Motivation is the process that initiates, guides and maintains goal oriented behaviors. It is what causes people to act, whether it is to be punctual at work or work out in the gym to keep fit. It involves emotional, biological, cognitive and social forces that activate the behavior. In every usage, the term motivation describes the reason a person does something. The major components of motivation are persistence, activation and intensity. Persistence is the continued effort towards a defined goal although impediments may exist, such as taking additional philosophy courses with the aim of earning a degree even though it requires significant dedication of energy, resources and time. Activation involves the resolution to initiate an action, such as joining a theosophy class (Herzberg, Mausner, & Snyderman, 2011, p.4). Intensity is realized in the attention and energy that goes in pursuing an objective. Understanding what motivates employees in all works of life are the primary to all people who seek to become successful managers. Herzberg was among the best known theorist of motivation. Known for his ideas on the employment enrichment, rotation, enlargement improvement and job analysis methods, he helped the average managers understand what motivates employees. His theories explained factors that motivates individuals through identifying and satisfying their personal desires, needs and their aims to pursue these desires. According to Herzberg, for sufficient workplace motivation, it is essential for the managers to recognize the active need for the individual employees. His theory showed common base compared to the Maslow’s theory (Malik, & Naeem, 2013, p.8). Maslow’s motivational theory indicated that the lower-order desires like physiological requirements and safety have to be satisfied in order to pursue high level motivators along the lines of self fulfilment. Maslow based his arguments on a hierarchical diagram “Maslow Needs Triangle." According to that need pyramid, after desire is fulfilled it stops being a motivator and the next need on the rank starts to motivate. Meanwhile, Herzberg’s ideas related strongly to modern ethical management and social responsibility. Herzberg taught the ethical management principles that many managers in today’s businesses that lack humanity, still struggle to understand. Consequently the Herzberg’s theory of motivation is just as relevant now as when he suggested them but the implications of fairness, responsibility, compassion and justice in business are now global. Although Herzberg is noted for his hygiene and motivational aspect theory, he was fundamentally concerned with employee’s state at work. Reinforcing his ideas and scholarly teachings he was attempting to bring more humanity and to care into the workplace. His sought primarily to explain how to manage employees properly, for the good of all at work. Herzberg research proved that people will strive to achieve sanitation needs because they are unhappy without them but once they are fulfilled the satisfaction is temporary and it wears off immediately. Then as now, poorly managed companies assume that people are not encouraged by addressing hygiene needs. People are motivated by enabling them to satisfy the factors that Herzberg identified as motivators such as advancement, performance and development, which represents a far profound level of meaning and accomplishment. Examples of Herzberg’s maintenance factors in the workplace are relationship with management, security, working conditions, company vehicles, salary, personal life and relationship with subordinates. His research identified the true motivators as recognition, achievement, responsibility, work itself and advancement. This theory is based upon the deceptively simple idea that motivation can be dichotomized into hygiene and motivation factors and it is referred to as the two need system. These two separate needs are the desire to avoid unlikeness, discomfort and the motivational scale the desire for personal advancement. Deficiency of the elements that encourage employees positively will cause staff to focus on extra hygiene factors that are not related to work. Some managers in African companies emphasize bureaucratic practices with total reliance on rules that employees obey without any form of criticisms. The bureaucratic practices create an impersonal organizational climate that is not favorable to the realization of organizational objectives. These practices force the employees to work like robots and follow rules and regulations without questioning the authority. This impersonal environment isolates workers from the objectives of their jobs. Subsequently, employee’s behavior as a result of this is often directed towards meeting their personal desires instead of pursuing the business objectives. Managers that engage in these rigid practices are mainly interested in exercising total power over their workers than channeling their energies towards organizational objectives and goals through their workers. The manager in these companies has patronizing attitudes towards their workers, criticizing them openly, maintaining a physical and psychological distance from them while using legal and coercive style of control. Employees who work under such conditions are not motivated to do their work. They feel powerless, they become hostile, reluctant and are not able to initiate action for themselves. Despite such conducts on the side of management in both private and public business, managers complain of the low productivity to their workers (Marion, & Gonzales, 2013). They term their workforce as uncommitted, lazy, indifferent to the product of their labor and are frequently absent from work. The African worker is mostly portrayed more comfortable with just having a job of whichever kind than facing the risk of hunger from joblessness. In as much as the workers might be interested in getting employment for the purposes of survival, it is imperative for managers to note that employees are well encouraged to work when they are not perceived as driven only by the financial benefits that they gain from the work. Nonetheless, this requires an understanding of the desires and strategic plans to unlock the full potential of employees in pursuing organizational objectives (Ruiz-Palomino, Sáez-Martínez, & Martínez-Cañas, 2013, p.37). It is the duty of the managers to motivate their workers by making the working environment exciting and challenging. It is a fact that an uninterested employee is not productive. More often, the employees in most African public institutions are accused of being unproductive and unmotivated at the work place. They cannot be lazy, just that their jobs are not designed constantly to challenge their abilities. Cognizant of this, managers should direct the human resources departments to redesign work and responsibilities so that the new challenges are presented to workers on a regular basis. This is job enrichment that is augmenting routine task with special assignments (Lunenburg, 2011, p.12). It is also necessary for managers to assure their employees for commensurate pay, but necessary to emphasize to employees that pay is based on performance and that extra benefits are awarded for the extra effort. Tying individual performance with the commensurate benefits may be one of the ways to encourage commitment and advancing company objectives. Just like some private organizations, the public companies should formulate and adopt policies that encourage performance related emoluments approach in giving financial rewards to their employees. Employees may be assigned specific tasks and be assessed on their performance results. This method encourages staff to strive for the good of the company knowing that they will get the compensation of their efforts. To motivate and satisfy employees, managers should blend the various factors efficiently to meet the needs of their employees. It will even be wise if they strike a balance between the motivating factors and hygiene factors.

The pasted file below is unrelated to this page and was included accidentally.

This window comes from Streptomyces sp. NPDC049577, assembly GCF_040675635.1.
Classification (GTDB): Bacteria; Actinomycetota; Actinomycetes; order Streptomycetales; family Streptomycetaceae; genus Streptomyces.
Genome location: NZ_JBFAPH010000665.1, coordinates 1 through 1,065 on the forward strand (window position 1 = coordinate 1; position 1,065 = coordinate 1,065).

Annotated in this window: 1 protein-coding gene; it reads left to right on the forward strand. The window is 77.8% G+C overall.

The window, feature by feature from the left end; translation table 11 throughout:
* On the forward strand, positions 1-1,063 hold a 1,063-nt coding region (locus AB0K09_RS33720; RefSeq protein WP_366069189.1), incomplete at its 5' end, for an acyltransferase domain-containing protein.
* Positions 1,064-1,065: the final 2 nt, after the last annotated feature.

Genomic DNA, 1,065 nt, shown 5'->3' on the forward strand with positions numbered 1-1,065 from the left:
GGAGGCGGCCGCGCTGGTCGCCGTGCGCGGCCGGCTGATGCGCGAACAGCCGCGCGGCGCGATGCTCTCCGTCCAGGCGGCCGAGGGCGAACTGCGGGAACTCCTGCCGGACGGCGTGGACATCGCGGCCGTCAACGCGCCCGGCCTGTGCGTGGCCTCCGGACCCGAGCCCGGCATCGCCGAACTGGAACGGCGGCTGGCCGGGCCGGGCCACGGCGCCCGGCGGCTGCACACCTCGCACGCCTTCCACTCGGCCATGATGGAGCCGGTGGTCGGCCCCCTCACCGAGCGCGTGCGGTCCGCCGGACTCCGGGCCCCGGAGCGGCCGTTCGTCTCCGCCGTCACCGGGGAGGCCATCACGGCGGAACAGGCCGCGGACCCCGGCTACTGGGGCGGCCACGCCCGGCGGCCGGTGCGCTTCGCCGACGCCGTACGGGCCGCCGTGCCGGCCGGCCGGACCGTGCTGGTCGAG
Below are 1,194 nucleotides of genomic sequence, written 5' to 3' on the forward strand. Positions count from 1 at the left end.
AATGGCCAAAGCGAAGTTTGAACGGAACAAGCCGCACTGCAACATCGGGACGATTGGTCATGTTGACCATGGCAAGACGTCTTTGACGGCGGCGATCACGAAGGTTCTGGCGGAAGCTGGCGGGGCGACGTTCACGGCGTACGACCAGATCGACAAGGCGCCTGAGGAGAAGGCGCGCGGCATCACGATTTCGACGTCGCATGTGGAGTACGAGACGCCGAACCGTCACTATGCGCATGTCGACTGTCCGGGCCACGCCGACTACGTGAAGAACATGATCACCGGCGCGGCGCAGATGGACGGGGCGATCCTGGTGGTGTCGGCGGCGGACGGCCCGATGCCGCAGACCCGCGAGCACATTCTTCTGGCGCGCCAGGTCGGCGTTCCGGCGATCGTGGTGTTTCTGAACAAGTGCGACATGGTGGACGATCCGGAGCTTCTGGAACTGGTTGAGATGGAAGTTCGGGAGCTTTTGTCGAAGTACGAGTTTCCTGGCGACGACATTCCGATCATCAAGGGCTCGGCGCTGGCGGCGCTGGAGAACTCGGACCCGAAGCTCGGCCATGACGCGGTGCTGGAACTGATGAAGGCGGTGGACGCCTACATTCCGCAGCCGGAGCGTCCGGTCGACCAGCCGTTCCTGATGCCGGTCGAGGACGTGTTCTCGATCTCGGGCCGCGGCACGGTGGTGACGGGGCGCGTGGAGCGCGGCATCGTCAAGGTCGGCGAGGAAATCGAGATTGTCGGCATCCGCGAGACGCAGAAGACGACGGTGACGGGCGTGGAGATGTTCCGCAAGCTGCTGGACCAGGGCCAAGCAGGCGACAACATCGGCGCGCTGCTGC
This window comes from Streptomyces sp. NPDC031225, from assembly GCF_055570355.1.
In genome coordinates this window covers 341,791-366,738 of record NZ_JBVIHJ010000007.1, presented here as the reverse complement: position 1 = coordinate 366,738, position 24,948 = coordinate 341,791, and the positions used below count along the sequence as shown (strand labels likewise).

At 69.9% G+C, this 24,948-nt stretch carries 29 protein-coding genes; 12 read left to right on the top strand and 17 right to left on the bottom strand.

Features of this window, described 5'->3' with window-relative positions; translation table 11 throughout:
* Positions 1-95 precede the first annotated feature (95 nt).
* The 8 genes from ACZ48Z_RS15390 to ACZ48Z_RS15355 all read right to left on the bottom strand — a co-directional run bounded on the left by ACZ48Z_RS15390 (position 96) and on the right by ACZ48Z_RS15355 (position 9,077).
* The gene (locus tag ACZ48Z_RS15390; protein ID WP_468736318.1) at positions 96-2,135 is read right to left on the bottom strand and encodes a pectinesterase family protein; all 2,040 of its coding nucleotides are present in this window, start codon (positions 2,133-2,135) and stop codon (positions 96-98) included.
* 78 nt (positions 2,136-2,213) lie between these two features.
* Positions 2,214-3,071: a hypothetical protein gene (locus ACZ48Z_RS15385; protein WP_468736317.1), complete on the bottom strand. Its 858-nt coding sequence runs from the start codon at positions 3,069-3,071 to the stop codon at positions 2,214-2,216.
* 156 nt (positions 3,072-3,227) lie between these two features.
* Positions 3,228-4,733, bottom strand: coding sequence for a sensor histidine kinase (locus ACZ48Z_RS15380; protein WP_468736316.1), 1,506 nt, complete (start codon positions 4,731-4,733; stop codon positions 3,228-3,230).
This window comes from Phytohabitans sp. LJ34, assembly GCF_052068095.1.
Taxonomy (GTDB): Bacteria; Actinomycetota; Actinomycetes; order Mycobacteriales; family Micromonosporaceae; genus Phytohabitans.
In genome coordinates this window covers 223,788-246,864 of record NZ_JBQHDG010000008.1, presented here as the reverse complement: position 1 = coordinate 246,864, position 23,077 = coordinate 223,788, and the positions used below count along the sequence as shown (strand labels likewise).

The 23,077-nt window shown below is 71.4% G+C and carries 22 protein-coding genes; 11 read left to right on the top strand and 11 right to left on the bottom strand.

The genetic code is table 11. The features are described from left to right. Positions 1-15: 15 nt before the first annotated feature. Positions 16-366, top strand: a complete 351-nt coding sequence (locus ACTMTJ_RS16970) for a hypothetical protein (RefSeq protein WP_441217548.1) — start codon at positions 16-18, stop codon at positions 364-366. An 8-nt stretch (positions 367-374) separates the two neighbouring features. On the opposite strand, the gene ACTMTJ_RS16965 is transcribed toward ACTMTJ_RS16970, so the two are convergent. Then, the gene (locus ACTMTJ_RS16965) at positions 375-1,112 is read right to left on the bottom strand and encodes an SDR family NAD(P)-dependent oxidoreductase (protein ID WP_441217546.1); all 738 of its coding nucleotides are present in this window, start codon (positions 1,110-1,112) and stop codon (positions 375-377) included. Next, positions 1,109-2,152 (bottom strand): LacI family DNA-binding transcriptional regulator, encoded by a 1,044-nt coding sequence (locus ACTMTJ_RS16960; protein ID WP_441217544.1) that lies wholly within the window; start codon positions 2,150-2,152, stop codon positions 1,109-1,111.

Herzberg, F., Mausner, B., & Snyderman, B. B. (2011). The motivation to work (Vol. 1). Transaction Publishers.
Lunenburg, F. C. (2011). Expectancy Theory of Motivation: Motivating by Altering Expectations. International Journal of Management, Business And Administrations Volume, 15.
Malik, M. E., & Naeem, B. (2013). Towards Understanding Controversy on Herzberg Theory of Motivation. World Applied Sciences Journal, 24(8).
Marion, R., & Gonzales, L. D. (2013). Leadership in education: Organizational theory for the practitioner. Waveland Press.
Ruiz-Palomino, P., Sáez-Martínez, F. J., & Martínez-Cañas, R. (2013). Understanding pay satisfaction: effects of supervisor ethical leadership on job motivating potential influence. Journal of business ethics, 118(1), 31-43.